IRVINGTON – For more than 300 years, a church has stood at the present site of Historic Christ Church. The first church constructed here, most likely a wood-framed structure, was built under the direction of John Carter and finished in 1670. In 1730, John’s son Robert “King” Carter, colonial Virginia’s most powerful planter, proposed to build a brick church here at his own expense, which the vestry of Christ Church Parish accepted.
Finished in 1735, Christ Church was the most finely crafted Anglican parish church in all of colonial Virginia.
The church’s detailed brickwork, particularly the molded-brick doorways, had few rivals in Virginia and perhaps colonial America. The classical, full entablature was among the most sophisticated produced in the colony. With towering brick walls, vaulted ceilings, and large compass-headed windows, Christ Church cut an imposing figure in a Virginia landscape dotted by small, frame, earthfast buildings. On the interior, the superb high-backed pews, triple-decker pulpit, walnut altarpiece, and stone pavers gave the church a character unique among colonial houses of worship. No doubt it was one of the most astonishing buildings many colonial Virginians would see throughout their entire lives.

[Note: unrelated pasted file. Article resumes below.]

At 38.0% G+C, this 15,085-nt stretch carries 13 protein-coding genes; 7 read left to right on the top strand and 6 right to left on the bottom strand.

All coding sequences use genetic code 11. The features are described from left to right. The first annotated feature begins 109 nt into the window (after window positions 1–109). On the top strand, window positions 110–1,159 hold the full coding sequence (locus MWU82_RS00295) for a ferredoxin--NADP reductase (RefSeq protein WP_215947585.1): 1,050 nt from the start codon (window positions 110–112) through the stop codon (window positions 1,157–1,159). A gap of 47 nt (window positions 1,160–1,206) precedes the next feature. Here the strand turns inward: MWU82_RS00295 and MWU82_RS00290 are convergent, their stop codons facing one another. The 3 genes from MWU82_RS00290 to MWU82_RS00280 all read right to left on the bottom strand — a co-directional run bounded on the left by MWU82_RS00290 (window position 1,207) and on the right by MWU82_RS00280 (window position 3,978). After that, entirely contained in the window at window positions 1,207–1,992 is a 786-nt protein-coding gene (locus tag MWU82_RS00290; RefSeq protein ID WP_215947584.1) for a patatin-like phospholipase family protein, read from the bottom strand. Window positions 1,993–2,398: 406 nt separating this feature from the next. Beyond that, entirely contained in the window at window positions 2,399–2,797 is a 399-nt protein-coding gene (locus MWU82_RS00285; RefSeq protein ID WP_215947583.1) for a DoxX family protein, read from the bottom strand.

To members of Christ Church Parish, however, the church was more than just an architectural wonder or place of worship. The Anglican Church was the official, established church of the colony, and parish residents were taxed to support it. Like the county courthouse, the colonial church was an important center of Virginian’s social and political world.
Sundays were a major public event in the life of the community. Residents spread across the parish came together to exchange news on everything from tobacco to the latest English imports. Laws from the assembly and proclamations from the governor were posted on church doors or read from the pulpit. The social functions of the church included registering births and deaths, supporting the poor and orphaned, regulating moral conduct, and processioning property boundaries. In a world where few people traveled outside parish or county lines, the church provided invaluable community information in addition to spiritual guidance.
Today, Christ Church is the best preserved of colonial Virginia’s Anglican parish churches. It is the only church from colonial Virginia to retain its original high-backed box pews, and it is one of only two with its original triple-decker pulpit. Designated a National Historic Landmark in 1961, Christ Church is a remarkable legacy of our colonial heritage.
The church grounds are open daily. The church building is open year round from 8:30 a.m. to 4:30 p.m. Mondays through Fridays. From April to November, the church building is open from 10 a.m. to 4 p.m. on Saturdays and 2 to 5 p.m. on Sundays.
For more information, visit www.christchurch1735.org.